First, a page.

Buying a house involves spending some of your own money. The Closing Disclosure form has detailed information about your closing costs. The second page of the form has a breakdown of your mortgage-related costs. This includes information on how much your lender charged for the loan origination, the application fee and the underwriting fee. You’ll also receive a breakdown of other fees, such as the appraisal fee, the credit report fee, the tax monitoring fee, the title search fee, the pest inspection fee, etc.

In addition, the second page provides a list of other costs associated with the mortgage. These include government recording fees and transfer tax fees, as well as prepaid items: homeowner’s insurance premium, prepaid interest and property taxes, and homeowner association fees. If you’re selling a property, other costs in this section may include real estate commissions and home warranty fees, if applicable.

The third page has a table that compares the Loan Estimate costs with your final costs so you can see what has changed. This page also has a table that summarizes the transaction and provides additional information about your loan. You’ll learn whether your loan allows assumptions or has a negative amortization feature, plus there’s information about your lender’s policy on late payments and partial payments.

Signs You’re Ready to Upgrade to a Bigger Mortgage


Some people are determined to live their American dream and they’re willing to do whatever it takes to purchase a bigger home. But unfortunately, some of these same people make the mistake of buying more house than they can afford, and they end up house poor.

Only you can decide the best time to upgrade to a bigger home and a bigger mortgage. The problem with upgrading is that we often don’t know what our new costs will be until after we’ve moved into a new place. Nonetheless, there are clues to help you decide the right time to move into a bigger mortgage.

  1. You’re consistently saving money every month

One indication that you’re ready to upgrade to a bigger mortgage is having disposable income and consistently saving every month. You should never upgrade to a bigger mortgage at the expense of saving money. When you move into a bigger house, not only do you have to worry about a higher mortgage payment, but also higher utility costs and maintenance costs.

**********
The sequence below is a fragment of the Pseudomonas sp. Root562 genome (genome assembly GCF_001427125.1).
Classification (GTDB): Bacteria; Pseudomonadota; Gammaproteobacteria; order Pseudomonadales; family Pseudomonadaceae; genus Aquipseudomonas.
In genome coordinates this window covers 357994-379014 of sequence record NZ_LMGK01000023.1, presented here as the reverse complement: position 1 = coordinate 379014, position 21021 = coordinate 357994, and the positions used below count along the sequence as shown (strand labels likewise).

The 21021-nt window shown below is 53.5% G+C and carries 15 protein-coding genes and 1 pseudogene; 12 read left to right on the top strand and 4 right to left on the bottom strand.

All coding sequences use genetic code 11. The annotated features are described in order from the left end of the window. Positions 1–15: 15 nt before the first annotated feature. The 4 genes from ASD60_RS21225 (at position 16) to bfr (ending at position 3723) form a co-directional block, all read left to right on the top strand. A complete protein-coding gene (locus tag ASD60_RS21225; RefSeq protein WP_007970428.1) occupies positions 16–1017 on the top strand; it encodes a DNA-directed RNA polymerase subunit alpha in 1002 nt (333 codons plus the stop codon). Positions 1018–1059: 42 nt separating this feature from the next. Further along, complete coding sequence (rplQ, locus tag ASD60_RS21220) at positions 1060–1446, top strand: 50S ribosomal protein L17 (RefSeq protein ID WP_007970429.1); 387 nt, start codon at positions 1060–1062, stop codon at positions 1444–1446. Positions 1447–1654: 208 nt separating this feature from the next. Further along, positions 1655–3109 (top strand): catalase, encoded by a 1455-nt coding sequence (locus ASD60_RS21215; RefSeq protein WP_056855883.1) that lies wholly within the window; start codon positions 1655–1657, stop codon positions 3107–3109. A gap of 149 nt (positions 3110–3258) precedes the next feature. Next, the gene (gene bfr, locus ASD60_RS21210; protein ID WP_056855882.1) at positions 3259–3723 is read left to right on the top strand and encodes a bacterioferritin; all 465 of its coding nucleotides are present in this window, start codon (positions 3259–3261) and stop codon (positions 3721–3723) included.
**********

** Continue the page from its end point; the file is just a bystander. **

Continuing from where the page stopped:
Closely examine your budget to see how much you’re currently bringing in and compare this with what you’re paying out every month. You should only upgrade if you’re currently able to pay your mortgage with no trouble, and if you have more income than expenses.

  1. Upgrading doesn’t interfere with your ability to continue saving

But even if you currently have enough in your budget to upgrade to a bigger mortgage, make sure you don’t stretch your budget too thin and overextend yourself. People who are house poor typically spend all their money on their mortgage and they don’t have disposable cash to build a cash reserve or save for retirement. Although upgrading to a bigger mortgage may limit how much you’re able to save, it should never interfere with your ability to save.

  1. You’ve paid off some of your debts

The more debt you have, the harder it will be to purchase a bigger home and afford a larger mortgage. You don’t have to be debt-free to buy a house, but if you’re looking to make an upgrade, you owe it to yourself to pay off as much of your consumer debt as possible. This not only increases purchasing power, it also makes it easier to manage higher housing costs.

  1. You have plenty of equity

When considering upgrading to a bigger mortgage, consider how much equity you currently have. Your home is your biggest asset, and your equity can contribute significantly to your net worth. Equity is the difference between what you owe your mortgage lender and the value of your property. The more equity you have in your home, the more cash you’ll walk away with once you sell the property. Depending on your equity, you might be able to put a sizable down payment on another property. If so, you might upgrade to a larger home, yet receive a mortgage payment comparable to what you’re currently paying.

How a VA Home Loan Can Save You Thousands


VA home loans are available to veterans, active duty military service members and qualifying spouses. This loan offers different repayment options like other types of mortgages, including 15, 20 and 30-year terms, plus the option of a five-year adjustable-rate mortgage. But even if you’re eligible for a VA home loan, there’s no rule that says you have to take advantage of this program. You might shop around and research other loans, such as a conventional loan or an FHA home loan. Every loan program has attractive features, but if you’re looking to save thousands on your mortgage, a VA home loan maintains the upper hand.